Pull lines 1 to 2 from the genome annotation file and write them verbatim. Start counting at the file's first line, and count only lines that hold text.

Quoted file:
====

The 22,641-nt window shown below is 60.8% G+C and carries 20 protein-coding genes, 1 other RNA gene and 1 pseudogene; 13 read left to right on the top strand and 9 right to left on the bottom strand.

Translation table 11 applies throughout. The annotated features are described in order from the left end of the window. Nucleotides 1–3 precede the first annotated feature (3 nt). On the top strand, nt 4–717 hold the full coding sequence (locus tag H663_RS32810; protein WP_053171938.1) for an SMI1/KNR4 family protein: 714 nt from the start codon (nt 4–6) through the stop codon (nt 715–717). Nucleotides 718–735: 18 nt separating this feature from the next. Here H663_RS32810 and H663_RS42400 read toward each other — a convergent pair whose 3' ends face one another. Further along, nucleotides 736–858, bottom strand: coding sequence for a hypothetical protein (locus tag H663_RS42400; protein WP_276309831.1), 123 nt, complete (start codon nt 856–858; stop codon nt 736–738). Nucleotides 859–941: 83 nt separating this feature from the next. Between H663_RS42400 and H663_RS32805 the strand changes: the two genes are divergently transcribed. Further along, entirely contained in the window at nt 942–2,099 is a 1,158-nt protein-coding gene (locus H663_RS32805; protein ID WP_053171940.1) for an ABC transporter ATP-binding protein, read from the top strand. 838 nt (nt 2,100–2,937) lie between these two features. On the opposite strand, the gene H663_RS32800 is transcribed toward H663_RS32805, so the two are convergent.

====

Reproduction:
The 22,641-nt window shown below is 60.8% G+C and carries 20 protein-coding genes, 1 other RNA gene and 1 pseudogene; 13 read left to right on the top strand and 9 right to left on the bottom strand.

Translation table 11 applies throughout. The annotated features are described in order from the left end of the window. Nucleotides 1–3 precede the first annotated feature (3 nt). On the top strand, nt 4–717 hold the full coding sequence (locus tag H663_RS32810; protein WP_053171938.1) for an SMI1/KNR4 family protein: 714 nt from the start codon (nt 4–6) through the stop codon (nt 715–717). Nucleotides 718–735: 18 nt separating this feature from the next. Here H663_RS32810 and H663_RS42400 read toward each other — a convergent pair whose 3' ends face one another. Further along, nucleotides 736–858, bottom strand: coding sequence for a hypothetical protein (locus tag H663_RS42400; protein WP_276309831.1), 123 nt, complete (start codon nt 856–858; stop codon nt 736–738). Nucleotides 859–941: 83 nt separating this feature from the next. Between H663_RS42400 and H663_RS32805 the strand changes: the two genes are divergently transcribed. Further along, entirely contained in the window at nt 942–2,099 is a 1,158-nt protein-coding gene (locus H663_RS32805; protein ID WP_053171940.1) for an ABC transporter ATP-binding protein, read from the top strand. 838 nt (nt 2,100–2,937) lie between these two features. On the opposite strand, the gene H663_RS32800 is transcribed toward H663_RS32805, so the two are convergent.